It is impossible for one to be internationalist without being a nationalist. Internationalism is possible only when nationalism becomes a fact, i.e. when peoples belonging to different countries have organized themselves and are able to act as one man. It is not nationalism that is evil, it is the narrowness, selfishness, exclusiveness which is the bane of modern nations which is evil. Each wants to profit at the expense of, and rise on the ruin of, the other.

Indian nationalism has struck a different path. It wants to organize itself or to find full self-expression for the benefit and service of humanity at large … God having cast my lot in the midst of the people of India, I should be untrue to my Maker if I failed to serve them. If I do not know how to serve them I shall never know how to serve humanity. And I cannot possibly go wrong so long as I do not harm other nations in the act of serving my country.

Mahatma Gandhi (Young India, 18 June 1925, p211)

NON-COOPERATION WITH EVIL IS AS MUCH A DUTY AS IS COOPERATION WITH GOOD (GANDHI)

NON-COOPERATION WITH EVIL IS AS MUCH A DUTY AS IS COOPERATION WITH GOOD (GANDHI)

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ALL TRUTH PASSES THROUGH THREE STAGES; FIRST, IT IS RIDICULED, SECOND, IT IS VIOLENTLY OPPOSED, THIRD, IT IS ACCEPTED AS BEING SELF-EVIDENT. (Arthur Schopenhauer)

I WILL TELL YOU ONE THING FOR SURE. ONCE YOU GET TO THE POINT WHERE YOU ARE ACTUALLY DOING THINGS FOR TRUTH'S SAKE, THEN NOBODY CAN EVER TOUCH YOU AGAIN BECAUSE YOU ARE HARMONIZING WITH A GREATER POWER. (George Harrison)

THE WORLD ALWAYS INVISIBLY AND DANGEROUSLY REVOLVES AROUND PHILOSOPHERS (Nietzsche)

Sunday, December 15, 2019

THE PALE CRIMINAL



Ye do not mean to slay, ye judges and sacrificers, until the animal hath bowed its head? Lo! the pale criminal hath bowed his head: out of his eye speaketh the great contempt.

“Mine ego is something which is to be surpassed: mine ego is to me the great contempt of man”: so speaketh it out of that eye.

When he judged himself—that was his supreme moment; let not the exalted one relapse again into his low estate!

There is no salvation for him who thus suffereth from himself, unless it be speedy death.

Your slaying, ye judges, shall be pity, and not revenge; and in that ye slay, see to it that ye yourselves justify life!

It is not enough that ye should reconcile with him whom ye slay. Let your sorrow be love to the Superman: thus will ye justify your own survival!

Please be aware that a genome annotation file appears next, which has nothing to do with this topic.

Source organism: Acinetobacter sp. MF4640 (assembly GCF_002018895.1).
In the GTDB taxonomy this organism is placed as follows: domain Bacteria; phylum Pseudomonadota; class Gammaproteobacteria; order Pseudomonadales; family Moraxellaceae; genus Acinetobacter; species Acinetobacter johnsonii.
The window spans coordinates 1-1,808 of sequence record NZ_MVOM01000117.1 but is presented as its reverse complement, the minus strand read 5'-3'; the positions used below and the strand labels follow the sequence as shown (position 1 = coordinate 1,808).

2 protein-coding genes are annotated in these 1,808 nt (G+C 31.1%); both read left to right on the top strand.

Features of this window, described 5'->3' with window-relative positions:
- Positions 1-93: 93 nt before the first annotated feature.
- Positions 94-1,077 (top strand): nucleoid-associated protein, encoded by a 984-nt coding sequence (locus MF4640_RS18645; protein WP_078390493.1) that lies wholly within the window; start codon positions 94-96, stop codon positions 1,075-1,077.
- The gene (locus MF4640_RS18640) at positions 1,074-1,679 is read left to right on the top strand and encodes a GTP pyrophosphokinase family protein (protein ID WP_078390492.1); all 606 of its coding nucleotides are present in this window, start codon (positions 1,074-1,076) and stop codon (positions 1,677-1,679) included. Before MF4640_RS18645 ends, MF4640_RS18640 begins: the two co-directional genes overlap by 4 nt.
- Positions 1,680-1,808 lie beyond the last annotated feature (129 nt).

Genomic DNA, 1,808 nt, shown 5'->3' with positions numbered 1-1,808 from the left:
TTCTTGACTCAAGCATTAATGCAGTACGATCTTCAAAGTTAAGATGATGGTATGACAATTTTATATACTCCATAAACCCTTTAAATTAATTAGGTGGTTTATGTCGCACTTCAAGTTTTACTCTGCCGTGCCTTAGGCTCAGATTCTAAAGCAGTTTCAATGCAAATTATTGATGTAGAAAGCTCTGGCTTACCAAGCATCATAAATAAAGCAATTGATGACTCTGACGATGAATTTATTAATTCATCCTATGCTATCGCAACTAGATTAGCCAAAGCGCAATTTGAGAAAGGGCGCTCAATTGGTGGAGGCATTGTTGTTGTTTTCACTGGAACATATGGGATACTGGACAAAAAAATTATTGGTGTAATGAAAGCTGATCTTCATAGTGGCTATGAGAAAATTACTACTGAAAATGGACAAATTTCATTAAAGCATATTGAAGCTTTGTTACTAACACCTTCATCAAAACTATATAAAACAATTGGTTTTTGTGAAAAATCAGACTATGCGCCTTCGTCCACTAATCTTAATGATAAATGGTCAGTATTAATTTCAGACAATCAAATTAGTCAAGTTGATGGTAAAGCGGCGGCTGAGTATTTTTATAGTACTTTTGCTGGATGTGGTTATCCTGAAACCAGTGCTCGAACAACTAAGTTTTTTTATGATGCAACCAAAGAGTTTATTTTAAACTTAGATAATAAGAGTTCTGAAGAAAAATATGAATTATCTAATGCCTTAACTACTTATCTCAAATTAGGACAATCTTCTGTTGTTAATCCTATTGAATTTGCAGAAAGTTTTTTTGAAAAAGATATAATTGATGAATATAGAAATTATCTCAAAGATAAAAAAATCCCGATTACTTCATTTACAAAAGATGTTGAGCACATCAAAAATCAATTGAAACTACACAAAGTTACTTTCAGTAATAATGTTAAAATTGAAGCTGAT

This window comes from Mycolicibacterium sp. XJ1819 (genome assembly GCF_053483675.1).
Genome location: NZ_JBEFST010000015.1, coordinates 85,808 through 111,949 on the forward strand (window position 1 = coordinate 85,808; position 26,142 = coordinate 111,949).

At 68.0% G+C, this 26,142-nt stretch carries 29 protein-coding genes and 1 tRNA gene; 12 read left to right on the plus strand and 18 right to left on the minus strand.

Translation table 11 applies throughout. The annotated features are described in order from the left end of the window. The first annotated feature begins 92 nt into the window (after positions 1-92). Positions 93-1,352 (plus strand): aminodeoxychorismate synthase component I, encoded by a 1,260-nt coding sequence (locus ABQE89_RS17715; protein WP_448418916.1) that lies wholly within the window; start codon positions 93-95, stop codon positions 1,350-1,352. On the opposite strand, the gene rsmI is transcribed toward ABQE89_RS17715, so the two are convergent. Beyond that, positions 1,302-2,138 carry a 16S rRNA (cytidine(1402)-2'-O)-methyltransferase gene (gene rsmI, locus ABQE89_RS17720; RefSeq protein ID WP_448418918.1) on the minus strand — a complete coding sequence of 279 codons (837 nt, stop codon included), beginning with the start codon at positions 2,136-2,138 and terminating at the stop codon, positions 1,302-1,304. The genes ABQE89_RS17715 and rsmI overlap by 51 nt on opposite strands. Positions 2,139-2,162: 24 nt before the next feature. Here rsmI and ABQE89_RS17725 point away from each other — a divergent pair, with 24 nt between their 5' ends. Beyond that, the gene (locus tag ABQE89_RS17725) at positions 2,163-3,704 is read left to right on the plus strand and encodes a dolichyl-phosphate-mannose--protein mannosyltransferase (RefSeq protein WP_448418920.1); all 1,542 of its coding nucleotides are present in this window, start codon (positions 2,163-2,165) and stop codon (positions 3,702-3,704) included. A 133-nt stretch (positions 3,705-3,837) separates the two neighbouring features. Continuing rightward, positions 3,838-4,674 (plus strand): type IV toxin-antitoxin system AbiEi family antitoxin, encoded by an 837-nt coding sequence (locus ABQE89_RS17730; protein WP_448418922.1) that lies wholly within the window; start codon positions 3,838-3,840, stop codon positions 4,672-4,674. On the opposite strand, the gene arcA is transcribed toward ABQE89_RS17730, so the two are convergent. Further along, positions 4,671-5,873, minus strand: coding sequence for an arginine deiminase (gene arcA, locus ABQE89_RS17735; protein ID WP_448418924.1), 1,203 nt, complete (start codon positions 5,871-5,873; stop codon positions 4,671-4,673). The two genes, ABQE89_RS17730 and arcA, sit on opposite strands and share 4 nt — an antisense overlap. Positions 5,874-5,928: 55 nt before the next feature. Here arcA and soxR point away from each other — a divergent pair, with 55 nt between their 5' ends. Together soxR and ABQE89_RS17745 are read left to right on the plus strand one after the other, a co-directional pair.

“Enemy” shall ye say but not “villain,” “invalid” shall ye say but not “wretch,” “fool” shall ye say but not “sinner.”

And thou, red judge, if thou would say audibly all thou hast done in thought, then would every one cry: “Away with the nastiness and the virulent reptile!”

But one thing is the thought, another thing is the deed, and another thing is the idea of the deed. The wheel of causality doth not roll between them.

An idea made this pale man pale. Adequate was he for his deed when he did it, but the idea of it, he could not endure when it was done.

Evermore did he now see himself as the doer of one deed. Madness, I call this: the exception reversed itself to the rule in him.

The streak of chalk bewitcheth the hen; the stroke he struck bewitched his weak reason. Madness AFTER the deed, I call this.

Hearken, ye judges! There is another madness besides, and it is BEFORE the deed. Ah! ye have not gone deep enough into this soul!

Thus speaketh the red judge: “Why did this criminal commit murder? He meant to rob.” I tell you, however, that his soul wanted blood, not booty: he thirsted for the happiness of the knife!

But his weak reason understood not this madness, and it persuaded him. “What matter about blood!” it said; “wishest thou not, at least, to make booty thereby? Or take revenge?”

And he hearkened unto his weak reason: like lead lay its words upon him—thereupon he robbed when he murdered. He did not mean to be ashamed of his madness.

And now once more lieth the lead of his guilt upon him, and once more is his weak reason so benumbed, so paralysed, and so dull.

Could he only shake his head, then would his burden roll off; but who shaketh that head?

What is this man? A mass of diseases that reach out into the world through the spirit; there they want to get their prey.

What is this man? A coil of wild serpents that are seldom at peace among themselves—so they go forth apart and seek prey in the world.

Look at that poor body! What it suffered and craved, the poor soul interpreted to itself—it interpreted it as murderous desire, and eagerness for the happiness of the knife.

Him who now turneth sick, the evil overtaketh which is now the evil: he seeketh to cause pain with that which causeth him pain. But there have been other ages, and another evil and good.

Once was doubt evil, and the will to Self. Then the invalid became a heretic or sorcerer; as heretic or sorcerer he suffered, and sought to cause suffering.

But this will not enter your ears; it hurteth your good people, ye tell me. But what doth it matter to me about your good people!

Many things in your good people cause me disgust, and verily, not their evil. I would that they had a madness by which they succumbed, like this pale criminal!

Verily, I would that their madness were called truth, or fidelity, or justice: but they have their virtue in order to live long, and in wretched self-complacency.

I am a railing alongside the torrent; whoever is able to grasp me may grasp me! Your crutch, however, I am not.—

Thus spake Zarathustra.

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